Let’s talk about sex and how these startups can make it better!
Every sphere of our lives can use a bit of innovation, can’t it? Innovation can improve how we dispose of food waste and even remind us about when to reapply sunscreen. With sex being an important part of our everyday lives, it is only natural that companies are trying to innovate how people engage with sexual pleasure as well.
It is this desire to innovate sexual pleasure that has led to the advent of sex technology. It is expected that by 2024, the sex tech industry will be worth more than US$122 billion. With that said, let’s take a look at the kind of products the sex tech industry is creating to enhance sexual experiences.
Lover – sex therapist in your pocket
Lover is a sex therapy app with the goal of increasing conversation around sexual health. Lover’s co-founder, Britney Blair, is a licensed sex therapist who says that she was inspired to create the app because of the sheer number of people (43% of women and 31% of men) who suffer from sexual dysfunction. The company says that more than 85% of its users have reported a 50% reduction in stress about their condition within a week of using the app. Besides Blair, Lover has six other therapists on board. Through its app, Lover intends to make sex therapy less taboo and lighter on the wallet.
Bump’n – making masturbation accessible
Bump’n (originally called Handi), an inclusive sex toy maker, was co-created by Andrew Gurza and his sister Heather Morrison. Gurza has spastic quadriplegic cerebral palsy, which has rendered him disabled. When he shared how inaccessible sex toys are for people like him, Morrison came up with the idea to create their first product—Bump’n Joystick. The duo has consulted with the disability community and created a product that is a combination of a body pillow, a vibrator and foam roller. Users can hug the product and maneuver the sex toy onto their body in a way that feels good to them. The product is expected to hit the market by the middle of this year.
Giddy – combating erectile dysfunction
Giddy is a piece of wearable tech that aims to treat erectile dysfunction (ED) without medication. Giddy helps maintain blood flow in the wearer’s penis. Unlike a typical penis ring, Giddy is not restrictive and has an opening on one side. The product costs US$99 and with it, you also get a 30-day free trial of training sessions to help the user treat ED over time. Not only can the user strengthen their pelvic floor, they can also identify the causes and levels of their ED. Then, users will know how to address those causes and talk to their partner(s) about it.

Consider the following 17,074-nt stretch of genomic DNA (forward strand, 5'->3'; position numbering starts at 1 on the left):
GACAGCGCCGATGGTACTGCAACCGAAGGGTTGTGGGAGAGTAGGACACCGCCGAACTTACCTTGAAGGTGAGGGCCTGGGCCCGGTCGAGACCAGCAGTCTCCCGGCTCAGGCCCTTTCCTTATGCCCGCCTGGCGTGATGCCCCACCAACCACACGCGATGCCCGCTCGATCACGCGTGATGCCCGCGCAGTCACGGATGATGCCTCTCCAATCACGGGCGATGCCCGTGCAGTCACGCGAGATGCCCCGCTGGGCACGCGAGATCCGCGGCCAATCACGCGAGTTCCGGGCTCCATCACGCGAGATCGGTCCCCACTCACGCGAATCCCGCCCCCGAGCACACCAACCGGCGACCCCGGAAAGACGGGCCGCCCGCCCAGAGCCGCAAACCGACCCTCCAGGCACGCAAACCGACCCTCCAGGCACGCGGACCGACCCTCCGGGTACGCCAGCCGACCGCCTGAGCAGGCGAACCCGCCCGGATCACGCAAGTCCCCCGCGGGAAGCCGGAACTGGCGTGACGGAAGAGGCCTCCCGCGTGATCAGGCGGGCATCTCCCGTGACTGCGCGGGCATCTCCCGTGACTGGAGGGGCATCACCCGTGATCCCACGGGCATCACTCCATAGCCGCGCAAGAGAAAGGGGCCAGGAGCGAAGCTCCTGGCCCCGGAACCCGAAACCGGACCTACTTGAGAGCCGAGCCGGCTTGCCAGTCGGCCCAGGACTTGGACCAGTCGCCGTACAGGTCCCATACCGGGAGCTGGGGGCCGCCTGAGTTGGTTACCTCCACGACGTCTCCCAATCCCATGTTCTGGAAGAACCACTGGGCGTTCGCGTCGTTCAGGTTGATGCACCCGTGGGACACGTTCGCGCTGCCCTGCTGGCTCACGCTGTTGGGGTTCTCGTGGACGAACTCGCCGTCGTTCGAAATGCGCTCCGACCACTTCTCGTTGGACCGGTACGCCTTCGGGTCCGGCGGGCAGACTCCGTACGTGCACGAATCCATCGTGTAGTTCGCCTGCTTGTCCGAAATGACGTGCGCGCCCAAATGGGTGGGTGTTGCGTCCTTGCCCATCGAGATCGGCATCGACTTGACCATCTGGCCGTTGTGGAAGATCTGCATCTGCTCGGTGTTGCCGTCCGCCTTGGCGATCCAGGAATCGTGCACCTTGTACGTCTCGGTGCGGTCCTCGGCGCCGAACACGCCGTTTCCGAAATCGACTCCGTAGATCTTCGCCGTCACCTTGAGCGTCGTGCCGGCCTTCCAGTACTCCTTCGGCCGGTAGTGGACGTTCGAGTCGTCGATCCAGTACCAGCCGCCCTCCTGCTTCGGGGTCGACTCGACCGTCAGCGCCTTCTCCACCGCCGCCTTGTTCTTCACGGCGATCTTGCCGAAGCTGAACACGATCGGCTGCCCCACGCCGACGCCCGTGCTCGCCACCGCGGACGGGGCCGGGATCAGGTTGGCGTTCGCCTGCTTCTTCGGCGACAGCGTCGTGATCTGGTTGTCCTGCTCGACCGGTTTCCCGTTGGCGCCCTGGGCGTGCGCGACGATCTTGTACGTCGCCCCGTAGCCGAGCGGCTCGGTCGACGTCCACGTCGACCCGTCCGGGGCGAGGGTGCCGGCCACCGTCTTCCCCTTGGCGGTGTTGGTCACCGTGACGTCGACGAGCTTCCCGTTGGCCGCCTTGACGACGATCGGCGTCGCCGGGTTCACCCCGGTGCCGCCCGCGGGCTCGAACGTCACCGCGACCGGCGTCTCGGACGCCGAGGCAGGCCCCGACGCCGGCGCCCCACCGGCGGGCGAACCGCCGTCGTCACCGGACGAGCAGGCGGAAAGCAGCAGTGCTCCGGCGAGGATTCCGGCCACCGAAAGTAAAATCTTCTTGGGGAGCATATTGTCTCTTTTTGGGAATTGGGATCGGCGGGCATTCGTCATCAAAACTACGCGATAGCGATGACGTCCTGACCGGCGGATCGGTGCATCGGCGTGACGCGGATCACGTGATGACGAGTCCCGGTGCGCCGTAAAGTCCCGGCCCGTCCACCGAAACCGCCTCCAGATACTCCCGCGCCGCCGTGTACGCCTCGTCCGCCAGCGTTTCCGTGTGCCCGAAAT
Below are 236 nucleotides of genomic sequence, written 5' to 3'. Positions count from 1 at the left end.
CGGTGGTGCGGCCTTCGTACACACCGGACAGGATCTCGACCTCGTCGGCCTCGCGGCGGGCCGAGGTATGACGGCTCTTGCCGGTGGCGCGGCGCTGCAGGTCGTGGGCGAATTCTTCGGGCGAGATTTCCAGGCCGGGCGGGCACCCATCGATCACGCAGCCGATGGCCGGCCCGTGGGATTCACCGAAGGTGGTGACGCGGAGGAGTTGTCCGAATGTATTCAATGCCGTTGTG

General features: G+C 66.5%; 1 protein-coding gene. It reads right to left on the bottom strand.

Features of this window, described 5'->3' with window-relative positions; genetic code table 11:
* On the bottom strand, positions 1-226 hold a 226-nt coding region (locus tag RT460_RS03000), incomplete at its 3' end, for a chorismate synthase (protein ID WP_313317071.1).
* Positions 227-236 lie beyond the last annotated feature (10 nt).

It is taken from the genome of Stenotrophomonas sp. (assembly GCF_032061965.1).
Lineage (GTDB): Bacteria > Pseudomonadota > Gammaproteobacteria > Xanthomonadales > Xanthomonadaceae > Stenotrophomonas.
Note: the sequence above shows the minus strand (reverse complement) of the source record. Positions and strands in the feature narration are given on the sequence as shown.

Awkward Essentials – helping women clean up after sex
Frances Tang founded Awkward Essentials to help women deal with that awkward problem of cleaning up after sex. The company has created a single-use product called the “dripstick”, which is essentially like a tampon (made from a medical-grade sponge) that helps you clean up excess semen in the vaginal canal. The product is available in a multipack set and ranges from US$5-US$69. Yet, one has to use it carefully and gently because improper use can lead to micro-abrasions of the vaginal canal, which might increase the chance of contracting sexually transmitted diseases when having unprotected sex.
Coral – providing interactive sexual wellness for couples
Coral is an app meant to help couples enhance their sex lives. The app consists of an encrypted in-app messaging thread that delivers guided intimacy exercises and prompts for couples to complete together. The app is available for free to use for these guided sessions. Users can also pay US$60 a year to unlock premium features, such as a personalized sex tracker as well as a couple’s connect feature. This feature gives couples prompts to think more proactively about their sex lives and talk about changing levels of desire.
Lioness – redefining how people experience pleasure
Lioness is the world’s first biofeedback vibrator that collects arousal and orgasm data. Users can study the data collected by Lioness on their involuntary pelvic floor movements to understand how various factors, like mood, diet, sleep and medications, impact their sexuality. Co-founders Anna Lee, Liz Klinger and James Wang hope that the product will empower users to engage in active discussions about sexual pleasure with the help of quantitative data.
It is good news that these startups are all actively working towards making pleasure more inclusive and accessible. However, a problem facing sex tech startups is fundraising. Some venture capital funds do not invest in sex tech (as well as other non-traditional companies dealing with cannabis, alcohol, gambling) as stipulated by their vice clauses. Hence, if we were to promote liberty and innovation in the sex tech scene, an increased dilution of the vice clauses is needed. Only then will we see more innovators enter the space.
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